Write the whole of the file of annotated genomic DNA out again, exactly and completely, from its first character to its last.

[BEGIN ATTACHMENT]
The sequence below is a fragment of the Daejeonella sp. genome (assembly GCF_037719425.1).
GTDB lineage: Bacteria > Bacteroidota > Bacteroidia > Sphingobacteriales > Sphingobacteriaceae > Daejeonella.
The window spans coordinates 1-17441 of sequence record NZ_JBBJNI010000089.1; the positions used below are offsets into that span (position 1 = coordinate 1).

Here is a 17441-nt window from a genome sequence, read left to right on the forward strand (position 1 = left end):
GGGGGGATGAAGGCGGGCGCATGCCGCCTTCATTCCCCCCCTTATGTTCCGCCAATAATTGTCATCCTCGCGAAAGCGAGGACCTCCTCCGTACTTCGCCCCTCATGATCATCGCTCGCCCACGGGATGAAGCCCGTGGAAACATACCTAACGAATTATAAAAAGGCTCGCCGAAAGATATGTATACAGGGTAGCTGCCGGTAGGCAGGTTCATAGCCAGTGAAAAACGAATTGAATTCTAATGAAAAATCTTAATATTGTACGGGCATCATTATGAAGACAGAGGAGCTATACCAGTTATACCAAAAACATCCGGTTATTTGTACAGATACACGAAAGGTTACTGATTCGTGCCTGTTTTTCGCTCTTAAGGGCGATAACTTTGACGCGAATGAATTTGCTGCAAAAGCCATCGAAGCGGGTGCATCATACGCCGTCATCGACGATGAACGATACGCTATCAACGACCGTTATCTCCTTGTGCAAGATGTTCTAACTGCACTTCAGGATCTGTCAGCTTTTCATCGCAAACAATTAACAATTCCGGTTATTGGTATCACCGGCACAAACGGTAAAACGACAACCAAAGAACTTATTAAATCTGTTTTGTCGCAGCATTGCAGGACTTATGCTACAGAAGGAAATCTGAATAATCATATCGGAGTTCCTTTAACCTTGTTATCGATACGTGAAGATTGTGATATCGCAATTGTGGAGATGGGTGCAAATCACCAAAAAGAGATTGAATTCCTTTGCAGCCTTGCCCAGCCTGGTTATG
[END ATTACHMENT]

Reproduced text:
The sequence below is a fragment of the Daejeonella sp. genome (assembly GCF_037719425.1).
GTDB lineage: Bacteria > Bacteroidota > Bacteroidia > Sphingobacteriales > Sphingobacteriaceae > Daejeonella.
The window spans coordinates 1-17441 of sequence record NZ_JBBJNI010000089.1; the positions used below are offsets into that span (position 1 = coordinate 1).

Here is a 17441-nt window from a genome sequence, read left to right on the forward strand (position 1 = left end):
GGGGGGATGAAGGCGGGCGCATGCCGCCTTCATTCCCCCCCTTATGTTCCGCCAATAATTGTCATCCTCGCGAAAGCGAGGACCTCCTCCGTACTTCGCCCCTCATGATCATCGCTCGCCCACGGGATGAAGCCCGTGGAAACATACCTAACGAATTATAAAAAGGCTCGCCGAAAGATATGTATACAGGGTAGCTGCCGGTAGGCAGGTTCATAGCCAGTGAAAAACGAATTGAATTCTAATGAAAAATCTTAATATTGTACGGGCATCATTATGAAGACAGAGGAGCTATACCAGTTATACCAAAAACATCCGGTTATTTGTACAGATACACGAAAGGTTACTGATTCGTGCCTGTTTTTCGCTCTTAAGGGCGATAACTTTGACGCGAATGAATTTGCTGCAAAAGCCATCGAAGCGGGTGCATCATACGCCGTCATCGACGATGAACGATACGCTATCAACGACCGTTATCTCCTTGTGCAAGATGTTCTAACTGCACTTCAGGATCTGTCAGCTTTTCATCGCAAACAATTAACAATTCCGGTTATTGGTATCACCGGCACAAACGGTAAAACGACAACCAAAGAACTTATTAAATCTGTTTTGTCGCAGCATTGCAGGACTTATGCTACAGAAGGAAATCTGAATAATCATATCGGAGTTCCTTTAACCTTGTTATCGATACGTGAAGATTGTGATATCGCAATTGTGGAGATGGGTGCAAATCACCAAAAAGAGATTGAATTCCTTTGCAGCCTTGCCCAGCCTGGTTATG